Magazine article Drug Topics

Health Cost Gaps Speeding Up Managed Care

Magazine article Drug Topics

Health Cost Gaps Speeding Up Managed Care

Article excerpt

Politicians are history when it comes to formulating policy for national health-care reform, but reform is still very alive, according to Kenneth S. Abramowitz, health-care analyst at Sanford C. Bernstein Co., the New York City research and money management firm.

Expect the marketplace itself to make the changes needed to satisfy this country's search for a more cost-efficient system, he told pharmacists at the American Pharmaceutical Association's annual meeting last month in Orlando, Fla. In fact, it's already moving in that direction.

The reason is simple, he said. The gap between fee-for-service costs and managed care costs is so wide--and it's widening--that it makes no sense for health-care payers not to switch to health maintenance organizations (HMOs) and preferred provider organizations (PPOs).

In 1994, for example, a typical insurance company or self-insured employer might have paid $1,925 per patient for a day in the hospital while it might have cost PPOs $1,250 and HMOs $1,050, said Abramowitz. This isn't a stable situation," he emphasized. "You can't have gaps like that between wholesale and retail without expecting everybody to eventually buy wholesale."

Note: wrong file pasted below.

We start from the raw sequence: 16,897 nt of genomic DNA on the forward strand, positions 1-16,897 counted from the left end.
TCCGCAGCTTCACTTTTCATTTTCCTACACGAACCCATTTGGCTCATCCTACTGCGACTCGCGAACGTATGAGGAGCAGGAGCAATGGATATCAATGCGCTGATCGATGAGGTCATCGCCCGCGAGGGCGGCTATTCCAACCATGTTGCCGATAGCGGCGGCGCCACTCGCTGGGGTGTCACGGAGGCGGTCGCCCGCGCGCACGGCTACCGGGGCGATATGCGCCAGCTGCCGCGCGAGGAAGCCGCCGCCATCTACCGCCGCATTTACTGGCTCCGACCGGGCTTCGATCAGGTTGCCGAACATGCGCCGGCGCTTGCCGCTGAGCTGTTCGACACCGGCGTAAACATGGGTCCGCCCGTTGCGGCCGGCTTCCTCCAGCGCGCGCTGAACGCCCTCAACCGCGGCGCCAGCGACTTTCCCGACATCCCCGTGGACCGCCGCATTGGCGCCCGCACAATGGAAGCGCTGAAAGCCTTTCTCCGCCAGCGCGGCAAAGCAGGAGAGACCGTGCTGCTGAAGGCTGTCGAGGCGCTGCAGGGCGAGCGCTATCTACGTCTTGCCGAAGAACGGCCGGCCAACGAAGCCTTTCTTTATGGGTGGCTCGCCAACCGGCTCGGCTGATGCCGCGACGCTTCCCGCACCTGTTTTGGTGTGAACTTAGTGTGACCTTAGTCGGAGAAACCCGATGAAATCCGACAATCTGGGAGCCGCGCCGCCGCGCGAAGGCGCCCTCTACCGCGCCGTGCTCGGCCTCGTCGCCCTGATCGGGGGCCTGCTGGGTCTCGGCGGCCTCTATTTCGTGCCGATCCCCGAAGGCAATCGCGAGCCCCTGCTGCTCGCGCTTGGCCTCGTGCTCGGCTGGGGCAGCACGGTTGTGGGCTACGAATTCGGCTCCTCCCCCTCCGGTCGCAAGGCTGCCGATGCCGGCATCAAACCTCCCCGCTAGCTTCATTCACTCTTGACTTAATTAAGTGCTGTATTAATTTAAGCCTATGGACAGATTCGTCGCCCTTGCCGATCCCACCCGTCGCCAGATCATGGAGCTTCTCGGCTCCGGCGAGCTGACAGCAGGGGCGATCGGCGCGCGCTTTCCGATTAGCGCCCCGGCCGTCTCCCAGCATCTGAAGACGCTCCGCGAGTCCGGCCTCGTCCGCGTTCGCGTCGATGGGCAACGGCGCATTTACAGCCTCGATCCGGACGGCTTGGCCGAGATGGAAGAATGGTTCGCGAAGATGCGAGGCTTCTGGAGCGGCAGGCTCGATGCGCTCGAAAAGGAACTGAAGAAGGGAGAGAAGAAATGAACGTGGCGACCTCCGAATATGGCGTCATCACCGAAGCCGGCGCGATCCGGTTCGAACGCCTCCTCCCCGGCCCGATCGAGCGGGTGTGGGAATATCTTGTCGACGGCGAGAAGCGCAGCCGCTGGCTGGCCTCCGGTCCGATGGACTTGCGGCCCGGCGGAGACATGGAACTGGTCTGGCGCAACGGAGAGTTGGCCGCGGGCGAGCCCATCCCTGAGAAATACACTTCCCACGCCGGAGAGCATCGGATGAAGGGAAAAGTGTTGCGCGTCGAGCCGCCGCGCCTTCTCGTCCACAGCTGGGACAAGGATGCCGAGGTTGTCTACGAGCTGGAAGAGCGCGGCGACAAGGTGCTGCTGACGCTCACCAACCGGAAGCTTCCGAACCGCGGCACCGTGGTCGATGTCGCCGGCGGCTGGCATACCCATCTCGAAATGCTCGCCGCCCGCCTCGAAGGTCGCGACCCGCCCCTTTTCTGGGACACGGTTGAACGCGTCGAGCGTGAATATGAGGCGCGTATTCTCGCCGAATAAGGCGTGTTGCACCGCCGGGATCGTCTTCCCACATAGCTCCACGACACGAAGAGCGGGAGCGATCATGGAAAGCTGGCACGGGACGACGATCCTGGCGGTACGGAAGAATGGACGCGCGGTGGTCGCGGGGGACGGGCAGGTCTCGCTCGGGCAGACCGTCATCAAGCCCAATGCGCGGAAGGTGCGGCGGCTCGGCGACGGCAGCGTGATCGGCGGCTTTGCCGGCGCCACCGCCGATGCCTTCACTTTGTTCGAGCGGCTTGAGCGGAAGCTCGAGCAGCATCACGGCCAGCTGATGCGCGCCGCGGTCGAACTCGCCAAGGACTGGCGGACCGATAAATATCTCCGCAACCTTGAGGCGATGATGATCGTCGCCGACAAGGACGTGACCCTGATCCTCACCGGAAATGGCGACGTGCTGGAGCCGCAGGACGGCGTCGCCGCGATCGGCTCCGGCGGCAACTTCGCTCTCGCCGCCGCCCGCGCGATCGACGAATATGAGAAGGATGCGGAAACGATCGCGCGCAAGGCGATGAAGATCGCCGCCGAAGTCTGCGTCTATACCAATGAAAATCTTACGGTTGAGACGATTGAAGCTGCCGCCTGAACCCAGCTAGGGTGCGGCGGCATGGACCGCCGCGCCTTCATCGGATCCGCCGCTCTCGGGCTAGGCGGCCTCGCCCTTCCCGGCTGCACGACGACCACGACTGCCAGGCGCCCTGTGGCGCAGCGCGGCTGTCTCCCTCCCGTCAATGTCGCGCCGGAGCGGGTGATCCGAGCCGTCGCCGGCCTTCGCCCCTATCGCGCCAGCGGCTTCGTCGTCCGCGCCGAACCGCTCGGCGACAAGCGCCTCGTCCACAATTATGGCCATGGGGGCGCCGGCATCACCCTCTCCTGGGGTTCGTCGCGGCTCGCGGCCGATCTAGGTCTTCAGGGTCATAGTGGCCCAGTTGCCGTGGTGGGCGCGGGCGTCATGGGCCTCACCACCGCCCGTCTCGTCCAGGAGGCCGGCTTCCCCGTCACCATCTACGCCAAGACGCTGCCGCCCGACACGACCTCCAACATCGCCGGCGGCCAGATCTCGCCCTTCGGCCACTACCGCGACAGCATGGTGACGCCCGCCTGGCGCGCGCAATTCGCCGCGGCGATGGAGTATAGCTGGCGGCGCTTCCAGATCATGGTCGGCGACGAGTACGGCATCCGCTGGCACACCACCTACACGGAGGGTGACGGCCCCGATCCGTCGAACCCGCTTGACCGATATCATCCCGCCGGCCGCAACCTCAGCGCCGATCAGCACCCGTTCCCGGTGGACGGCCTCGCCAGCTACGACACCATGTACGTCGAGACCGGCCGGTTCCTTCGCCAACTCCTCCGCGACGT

Payers are recognizing that HMOs are providing "better value" than traditional insurance firms, Abramowitz added. He noted that the typical HMO will be raising its rates by 1% this year and 0% next year. By contrast, the typical insurance company plans to boost its rates by 10% each year.

No wonder more people are joining HMOs, said Abramowitz. The HMO population, now 55 million strong, will reach 100 million by 1999, he predicted, and "in five years after that, it will be 150 million, then 200 million and 250 million, and that will be the end of the insurance industry as we know it."

Zeroing in on the Medicare population, Abramowitz noted that currently 89% are covered by fee-for-service managed plans, 1% by PPOs, and 10% by HMOs. …

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